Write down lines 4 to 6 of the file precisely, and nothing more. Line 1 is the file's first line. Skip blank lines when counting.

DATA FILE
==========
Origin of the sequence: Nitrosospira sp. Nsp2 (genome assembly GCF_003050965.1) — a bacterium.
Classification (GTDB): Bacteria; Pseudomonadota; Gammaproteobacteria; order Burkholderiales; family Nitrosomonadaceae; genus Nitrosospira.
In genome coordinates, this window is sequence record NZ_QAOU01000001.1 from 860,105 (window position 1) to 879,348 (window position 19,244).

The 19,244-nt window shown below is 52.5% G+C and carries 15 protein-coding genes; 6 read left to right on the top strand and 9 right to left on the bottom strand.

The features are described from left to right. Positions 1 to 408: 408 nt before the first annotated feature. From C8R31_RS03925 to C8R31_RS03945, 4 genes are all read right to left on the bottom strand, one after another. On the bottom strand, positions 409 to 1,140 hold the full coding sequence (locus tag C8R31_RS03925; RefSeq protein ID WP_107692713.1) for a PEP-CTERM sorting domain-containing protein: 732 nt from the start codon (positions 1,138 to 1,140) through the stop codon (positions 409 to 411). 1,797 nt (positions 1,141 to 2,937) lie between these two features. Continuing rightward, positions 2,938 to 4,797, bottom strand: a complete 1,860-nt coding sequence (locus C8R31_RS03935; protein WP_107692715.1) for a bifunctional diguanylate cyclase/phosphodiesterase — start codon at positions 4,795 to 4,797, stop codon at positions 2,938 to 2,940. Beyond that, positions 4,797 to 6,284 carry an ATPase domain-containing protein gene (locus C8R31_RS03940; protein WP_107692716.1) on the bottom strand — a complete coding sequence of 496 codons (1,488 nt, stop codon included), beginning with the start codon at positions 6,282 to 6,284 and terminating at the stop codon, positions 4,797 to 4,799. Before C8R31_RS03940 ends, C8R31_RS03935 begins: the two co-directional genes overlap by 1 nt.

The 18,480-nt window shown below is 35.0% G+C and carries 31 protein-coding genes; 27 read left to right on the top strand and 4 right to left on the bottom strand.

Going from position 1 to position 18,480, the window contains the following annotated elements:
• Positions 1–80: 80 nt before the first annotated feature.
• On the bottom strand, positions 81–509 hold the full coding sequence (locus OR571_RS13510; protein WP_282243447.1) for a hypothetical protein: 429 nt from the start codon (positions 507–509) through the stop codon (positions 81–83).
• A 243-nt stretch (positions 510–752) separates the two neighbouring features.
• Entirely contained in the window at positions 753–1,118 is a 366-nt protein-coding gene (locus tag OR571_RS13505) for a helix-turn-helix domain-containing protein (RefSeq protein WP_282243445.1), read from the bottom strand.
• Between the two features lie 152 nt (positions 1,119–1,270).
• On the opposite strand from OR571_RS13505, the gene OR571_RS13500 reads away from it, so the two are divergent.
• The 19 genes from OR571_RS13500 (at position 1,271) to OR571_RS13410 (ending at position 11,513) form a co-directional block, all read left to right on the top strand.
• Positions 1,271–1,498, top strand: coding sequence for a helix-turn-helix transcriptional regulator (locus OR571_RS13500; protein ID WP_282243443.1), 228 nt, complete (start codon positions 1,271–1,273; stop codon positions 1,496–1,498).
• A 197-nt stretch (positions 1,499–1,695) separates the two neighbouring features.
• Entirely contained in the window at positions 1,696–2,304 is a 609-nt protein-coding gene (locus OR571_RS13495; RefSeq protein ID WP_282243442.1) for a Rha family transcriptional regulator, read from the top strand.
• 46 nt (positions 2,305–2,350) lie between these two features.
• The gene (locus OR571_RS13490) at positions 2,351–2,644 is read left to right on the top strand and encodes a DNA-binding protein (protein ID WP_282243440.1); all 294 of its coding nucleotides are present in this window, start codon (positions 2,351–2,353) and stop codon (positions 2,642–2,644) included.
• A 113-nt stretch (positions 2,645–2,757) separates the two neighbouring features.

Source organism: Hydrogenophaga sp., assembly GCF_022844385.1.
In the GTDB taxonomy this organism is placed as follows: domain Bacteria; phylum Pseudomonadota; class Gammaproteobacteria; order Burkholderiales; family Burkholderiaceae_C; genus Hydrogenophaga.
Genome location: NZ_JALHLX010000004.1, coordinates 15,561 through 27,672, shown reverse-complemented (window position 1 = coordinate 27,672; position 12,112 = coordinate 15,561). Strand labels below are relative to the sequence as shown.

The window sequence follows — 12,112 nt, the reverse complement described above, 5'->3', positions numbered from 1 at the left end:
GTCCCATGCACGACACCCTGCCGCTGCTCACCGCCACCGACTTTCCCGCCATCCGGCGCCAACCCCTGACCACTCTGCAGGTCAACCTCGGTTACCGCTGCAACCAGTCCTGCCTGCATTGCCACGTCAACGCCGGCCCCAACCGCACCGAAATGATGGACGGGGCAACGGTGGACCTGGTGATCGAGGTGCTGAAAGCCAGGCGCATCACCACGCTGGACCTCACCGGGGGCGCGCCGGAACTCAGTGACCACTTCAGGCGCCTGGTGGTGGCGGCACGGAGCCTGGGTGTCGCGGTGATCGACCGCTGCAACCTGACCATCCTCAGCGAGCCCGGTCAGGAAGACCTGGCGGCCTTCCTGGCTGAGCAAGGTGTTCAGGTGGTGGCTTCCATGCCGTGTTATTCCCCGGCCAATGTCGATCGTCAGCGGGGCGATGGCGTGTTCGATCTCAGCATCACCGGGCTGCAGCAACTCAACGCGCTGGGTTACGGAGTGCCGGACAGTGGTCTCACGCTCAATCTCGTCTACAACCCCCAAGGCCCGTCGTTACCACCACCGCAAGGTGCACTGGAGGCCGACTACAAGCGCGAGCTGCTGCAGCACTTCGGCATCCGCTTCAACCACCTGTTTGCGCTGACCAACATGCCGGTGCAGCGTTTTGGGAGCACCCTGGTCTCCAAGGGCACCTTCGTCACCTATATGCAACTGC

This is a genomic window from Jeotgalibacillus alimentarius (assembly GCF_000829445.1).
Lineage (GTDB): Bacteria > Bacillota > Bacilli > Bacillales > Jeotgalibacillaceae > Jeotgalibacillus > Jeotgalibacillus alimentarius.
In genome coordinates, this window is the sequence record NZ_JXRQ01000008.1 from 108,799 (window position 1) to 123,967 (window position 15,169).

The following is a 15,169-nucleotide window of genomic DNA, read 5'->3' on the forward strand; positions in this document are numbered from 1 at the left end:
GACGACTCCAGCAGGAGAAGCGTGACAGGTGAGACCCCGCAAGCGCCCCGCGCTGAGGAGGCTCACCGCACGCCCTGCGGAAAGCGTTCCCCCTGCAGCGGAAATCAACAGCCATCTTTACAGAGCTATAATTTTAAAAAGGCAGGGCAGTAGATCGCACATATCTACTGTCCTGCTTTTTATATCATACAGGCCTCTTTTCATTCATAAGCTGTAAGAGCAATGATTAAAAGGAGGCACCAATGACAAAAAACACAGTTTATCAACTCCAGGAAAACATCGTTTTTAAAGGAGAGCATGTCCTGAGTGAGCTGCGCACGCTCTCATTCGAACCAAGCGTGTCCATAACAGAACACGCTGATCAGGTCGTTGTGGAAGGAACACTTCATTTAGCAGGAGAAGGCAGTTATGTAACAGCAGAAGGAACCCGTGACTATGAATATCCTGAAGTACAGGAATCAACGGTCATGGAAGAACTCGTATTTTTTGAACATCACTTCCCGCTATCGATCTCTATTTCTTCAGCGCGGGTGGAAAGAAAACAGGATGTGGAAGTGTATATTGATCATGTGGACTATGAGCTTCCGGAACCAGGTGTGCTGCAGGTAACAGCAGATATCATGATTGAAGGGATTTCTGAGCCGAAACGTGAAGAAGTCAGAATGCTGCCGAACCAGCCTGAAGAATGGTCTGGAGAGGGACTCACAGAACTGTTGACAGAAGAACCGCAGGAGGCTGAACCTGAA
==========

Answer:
The 19,244-nt window shown below is 52.5% G+C and carries 15 protein-coding genes; 6 read left to right on the top strand and 9 right to left on the bottom strand.

The features are described from left to right. Positions 1 to 408: 408 nt before the first annotated feature. From C8R31_RS03925 to C8R31_RS03945, 4 genes are all read right to left on the bottom strand, one after another. On the bottom strand, positions 409 to 1,140 hold the full coding sequence (locus tag C8R31_RS03925; RefSeq protein ID WP_107692713.1) for a PEP-CTERM sorting domain-containing protein: 732 nt from the start codon (positions 1,138 to 1,140) through the stop codon (positions 409 to 411). 1,797 nt (positions 1,141 to 2,937) lie between these two features. Continuing rightward, positions 2,938 to 4,797, bottom strand: a complete 1,860-nt coding sequence (locus C8R31_RS03935; protein WP_107692715.1) for a bifunctional diguanylate cyclase/phosphodiesterase — start codon at positions 4,795 to 4,797, stop codon at positions 2,938 to 2,940. Beyond that, positions 4,797 to 6,284 carry an ATPase domain-containing protein gene (locus C8R31_RS03940; protein WP_107692716.1) on the bottom strand — a complete coding sequence of 496 codons (1,488 nt, stop codon included), beginning with the start codon at positions 6,282 to 6,284 and terminating at the stop codon, positions 4,797 to 4,799. Before C8R31_RS03940 ends, C8R31_RS03935 begins: the two co-directional genes overlap by 1 nt.

The 18,480-nt window shown below is 35.0% G+C and carries 31 protein-coding genes; 27 read left to right on the top strand and 4 right to left on the bottom strand.